What is an environment variable?
All OS (Operating Systems) allow programmers to insert name=value relationships in what are known as environment variables, somewhere in the computer's RAM (Random Access Memory). For example; the PATH setting in DOS is an environment variable. You can examine the various environment variables that are set for DOS (or Windows XP or Windows 2000 for that matter) using the SET command. Just give SET command on a command line prompt, and the console will display all the currently available environment variables. (In the displayed list, you would see PATH also).
The best part of the concept of environment variables is that you can cook up your very own variables and assign values to them. For example; if you want to keep a password around somewhere, you could do this using the SET command at the OS command line:
Though the value is a string, you don't have to give quotes. All values are internally stored as strings, and they are retrieved by Visual Prolog programs as strings. The significance of environment variables in CGI applications is that a web server uses various environment variables also to pass information to the CGI application that it invokes. Here is an example.
We learnt that a web server places a lot of data on the stdout stream before calling a CGI application. How does the CGI application know the number of characters to read from the flowing stream? To facilitate this, the web server places the content length into an environment variable called, CONTENT_LENGTH, and using that environment variable's value the CGI application can read the right amount of characters from the stream. Let us examine some Visual Prolog code from cgi.pro (as part of the CGI pack that came with Visual Prolog) that does this:
clauses retrieve_POST_string() = Result :- % Get the length LenStr = environment::getVariable('CONTENT_LENGTH'), Len = toTerm(LenStr), %Read the stream to the desired length only Stream = console::getConsoleInputStream(), Stream:setMode(stream::ansi(ansi())), %The stream is in ANSI mode! Result = Stream:readString(Len).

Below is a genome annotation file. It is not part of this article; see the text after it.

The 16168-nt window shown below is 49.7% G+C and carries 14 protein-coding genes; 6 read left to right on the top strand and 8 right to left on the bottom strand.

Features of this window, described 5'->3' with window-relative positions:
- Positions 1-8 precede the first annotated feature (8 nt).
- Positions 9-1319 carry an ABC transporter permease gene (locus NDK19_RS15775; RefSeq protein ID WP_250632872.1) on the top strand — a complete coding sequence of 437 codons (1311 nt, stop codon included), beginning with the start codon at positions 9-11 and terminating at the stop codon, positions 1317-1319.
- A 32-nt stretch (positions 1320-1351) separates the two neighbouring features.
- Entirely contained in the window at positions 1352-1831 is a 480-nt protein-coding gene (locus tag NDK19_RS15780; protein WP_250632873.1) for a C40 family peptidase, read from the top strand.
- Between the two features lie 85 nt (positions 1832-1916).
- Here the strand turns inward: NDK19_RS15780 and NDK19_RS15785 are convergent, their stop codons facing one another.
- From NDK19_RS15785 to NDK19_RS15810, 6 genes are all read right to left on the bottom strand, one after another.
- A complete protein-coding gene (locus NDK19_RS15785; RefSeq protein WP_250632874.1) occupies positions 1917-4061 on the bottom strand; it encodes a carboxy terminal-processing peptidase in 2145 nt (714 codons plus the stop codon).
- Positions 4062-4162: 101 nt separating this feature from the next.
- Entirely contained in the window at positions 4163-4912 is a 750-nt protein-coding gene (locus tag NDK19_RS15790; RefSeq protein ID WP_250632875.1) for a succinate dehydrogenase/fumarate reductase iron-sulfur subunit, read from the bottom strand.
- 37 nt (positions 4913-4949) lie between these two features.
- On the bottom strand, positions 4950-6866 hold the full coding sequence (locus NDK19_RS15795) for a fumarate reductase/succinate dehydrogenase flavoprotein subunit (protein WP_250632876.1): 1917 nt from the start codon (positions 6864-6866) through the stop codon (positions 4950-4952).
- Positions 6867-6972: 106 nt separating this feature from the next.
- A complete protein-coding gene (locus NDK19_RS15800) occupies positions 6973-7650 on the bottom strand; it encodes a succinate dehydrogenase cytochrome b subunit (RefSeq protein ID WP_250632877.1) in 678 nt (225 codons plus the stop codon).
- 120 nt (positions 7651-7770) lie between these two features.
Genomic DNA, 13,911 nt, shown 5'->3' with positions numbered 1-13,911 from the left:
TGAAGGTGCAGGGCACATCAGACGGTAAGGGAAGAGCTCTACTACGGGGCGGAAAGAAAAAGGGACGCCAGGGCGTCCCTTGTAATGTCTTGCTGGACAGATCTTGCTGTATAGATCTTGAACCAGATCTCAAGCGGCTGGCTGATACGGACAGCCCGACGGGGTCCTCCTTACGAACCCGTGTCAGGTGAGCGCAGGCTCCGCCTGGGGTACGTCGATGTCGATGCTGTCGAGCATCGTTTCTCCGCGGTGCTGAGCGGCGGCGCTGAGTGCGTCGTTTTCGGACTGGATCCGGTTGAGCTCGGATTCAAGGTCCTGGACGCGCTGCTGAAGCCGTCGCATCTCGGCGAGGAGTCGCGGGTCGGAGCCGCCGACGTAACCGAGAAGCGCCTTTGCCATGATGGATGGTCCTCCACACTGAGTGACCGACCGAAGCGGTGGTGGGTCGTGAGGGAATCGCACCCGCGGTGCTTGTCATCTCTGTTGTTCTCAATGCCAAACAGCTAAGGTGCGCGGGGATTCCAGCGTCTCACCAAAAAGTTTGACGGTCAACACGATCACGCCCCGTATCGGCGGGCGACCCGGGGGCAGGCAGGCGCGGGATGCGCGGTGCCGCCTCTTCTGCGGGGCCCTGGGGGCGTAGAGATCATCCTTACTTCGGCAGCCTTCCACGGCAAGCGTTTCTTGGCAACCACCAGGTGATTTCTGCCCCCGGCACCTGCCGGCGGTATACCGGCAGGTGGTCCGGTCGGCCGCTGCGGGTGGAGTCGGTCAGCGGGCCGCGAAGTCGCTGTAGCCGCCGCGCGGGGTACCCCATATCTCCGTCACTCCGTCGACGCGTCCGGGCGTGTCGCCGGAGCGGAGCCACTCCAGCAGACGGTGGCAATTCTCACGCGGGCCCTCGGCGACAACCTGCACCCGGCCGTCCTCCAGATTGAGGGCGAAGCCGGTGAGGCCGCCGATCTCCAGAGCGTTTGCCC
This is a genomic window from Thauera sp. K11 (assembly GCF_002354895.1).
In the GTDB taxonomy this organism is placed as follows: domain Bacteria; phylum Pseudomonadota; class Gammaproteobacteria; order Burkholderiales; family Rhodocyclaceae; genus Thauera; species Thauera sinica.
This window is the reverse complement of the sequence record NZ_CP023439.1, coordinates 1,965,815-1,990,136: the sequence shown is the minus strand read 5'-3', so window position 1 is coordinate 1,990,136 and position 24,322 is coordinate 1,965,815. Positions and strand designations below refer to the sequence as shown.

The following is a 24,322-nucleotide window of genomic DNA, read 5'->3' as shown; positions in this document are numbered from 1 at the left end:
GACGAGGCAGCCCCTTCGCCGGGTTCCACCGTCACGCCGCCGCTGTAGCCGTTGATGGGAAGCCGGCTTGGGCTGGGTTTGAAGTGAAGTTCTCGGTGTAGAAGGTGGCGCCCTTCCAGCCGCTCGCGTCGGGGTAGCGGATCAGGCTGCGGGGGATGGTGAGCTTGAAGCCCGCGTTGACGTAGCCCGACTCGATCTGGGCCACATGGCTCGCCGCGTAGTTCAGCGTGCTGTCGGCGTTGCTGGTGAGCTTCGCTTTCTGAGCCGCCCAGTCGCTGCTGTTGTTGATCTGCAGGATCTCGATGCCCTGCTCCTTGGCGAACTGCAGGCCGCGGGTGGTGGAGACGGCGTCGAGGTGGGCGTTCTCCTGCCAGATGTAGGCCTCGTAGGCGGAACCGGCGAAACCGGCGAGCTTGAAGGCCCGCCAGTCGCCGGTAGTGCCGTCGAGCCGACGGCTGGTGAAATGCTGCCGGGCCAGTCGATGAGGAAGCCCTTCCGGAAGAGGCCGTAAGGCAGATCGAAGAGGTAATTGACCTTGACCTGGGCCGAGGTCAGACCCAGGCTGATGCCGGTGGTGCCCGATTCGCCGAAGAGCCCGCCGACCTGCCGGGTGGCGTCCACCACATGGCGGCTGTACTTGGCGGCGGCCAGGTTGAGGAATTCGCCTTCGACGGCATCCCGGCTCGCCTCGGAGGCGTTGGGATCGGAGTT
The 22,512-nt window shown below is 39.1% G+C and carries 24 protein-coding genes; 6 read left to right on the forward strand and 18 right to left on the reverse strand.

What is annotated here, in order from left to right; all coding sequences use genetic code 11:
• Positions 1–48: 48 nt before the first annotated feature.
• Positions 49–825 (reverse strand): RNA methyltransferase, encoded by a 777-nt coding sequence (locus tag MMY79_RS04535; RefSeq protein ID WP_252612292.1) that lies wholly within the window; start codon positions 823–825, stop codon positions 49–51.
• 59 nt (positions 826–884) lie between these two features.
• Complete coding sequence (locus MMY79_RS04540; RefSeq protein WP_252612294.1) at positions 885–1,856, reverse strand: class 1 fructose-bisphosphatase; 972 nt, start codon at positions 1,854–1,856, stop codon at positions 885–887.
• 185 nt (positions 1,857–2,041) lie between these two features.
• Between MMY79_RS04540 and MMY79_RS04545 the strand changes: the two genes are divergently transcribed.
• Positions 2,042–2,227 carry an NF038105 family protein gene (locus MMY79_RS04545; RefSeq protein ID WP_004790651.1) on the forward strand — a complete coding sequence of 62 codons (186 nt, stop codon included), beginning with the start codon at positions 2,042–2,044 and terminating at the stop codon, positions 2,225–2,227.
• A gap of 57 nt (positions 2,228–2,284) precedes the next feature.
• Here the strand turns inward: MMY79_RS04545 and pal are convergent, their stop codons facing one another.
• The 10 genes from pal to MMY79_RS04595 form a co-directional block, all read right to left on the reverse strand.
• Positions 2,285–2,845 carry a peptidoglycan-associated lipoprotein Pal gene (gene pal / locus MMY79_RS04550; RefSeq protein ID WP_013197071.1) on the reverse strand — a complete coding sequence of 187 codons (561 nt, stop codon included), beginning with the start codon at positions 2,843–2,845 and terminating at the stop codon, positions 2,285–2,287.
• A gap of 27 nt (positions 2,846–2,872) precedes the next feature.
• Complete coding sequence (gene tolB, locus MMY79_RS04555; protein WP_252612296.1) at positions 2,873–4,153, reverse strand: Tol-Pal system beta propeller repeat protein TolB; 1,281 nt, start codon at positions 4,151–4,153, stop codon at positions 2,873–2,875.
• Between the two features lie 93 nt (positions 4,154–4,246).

Apart from CONTENT_LENGTH, most web servers set the following standard environment variables before starting a CGI application. A few additions and subtractions may be possible to these environment variables, depending on the web server that you use. The CGI application, in turn can then look for those variables and use the values that are contained therein. The reader is requested to read about these environment variables elsewhere, else this tutorial would become too lengthy. Of these, the environment variable HTTP_REFERER can be useful in implementing some simple security measures (described later in Section B of the tutorial).
PATH_INFO PATH_TRANSLATED REMOTE_HOST REMOTE_ADDR GATEWAY_INTERFACE SCRIPT_NAME REQUEST_METHOD HTTP_ACCEPT HTTP_ACCEPT_CHARSET HTTP_ACCEPT_ENCODING HTTP_ACCEPT_LANGUAGE HTTP_FROM HTTP_HOST HTTP_REFERER HTTP_USER_AGENT HTTP_COOKIE QUERY_STRING SERVER_SOFTWARE SERVER_NAME SERVER_PROTOCOL SERVER_PORT CONTENT_TYPE CONTENT_LENGTH USER_NAME USER_PASSWORD AUTH_TYPE
How do I test CGI applications?
You would need to have a web server installed, along with your CGI application in order to test it. You would also need support HTML files, which will trigger the CGI application through the web server. They will obviously vary from one application to another. You'll become aware of such support files, when you study the examples.
As indicated somewhere before, a CGI application has to be placed in the same machine, where the web server is itself running. For reasons of security, a web server is able to fetch files from only a specific set of directories (the set is known as the web-path) on the host machine. Therefore, you should place a CGI application files (CGI executable file and HTML files) into one of these directories.If that was not the case, some malicious user may try to fetch files that should not have been retrievable.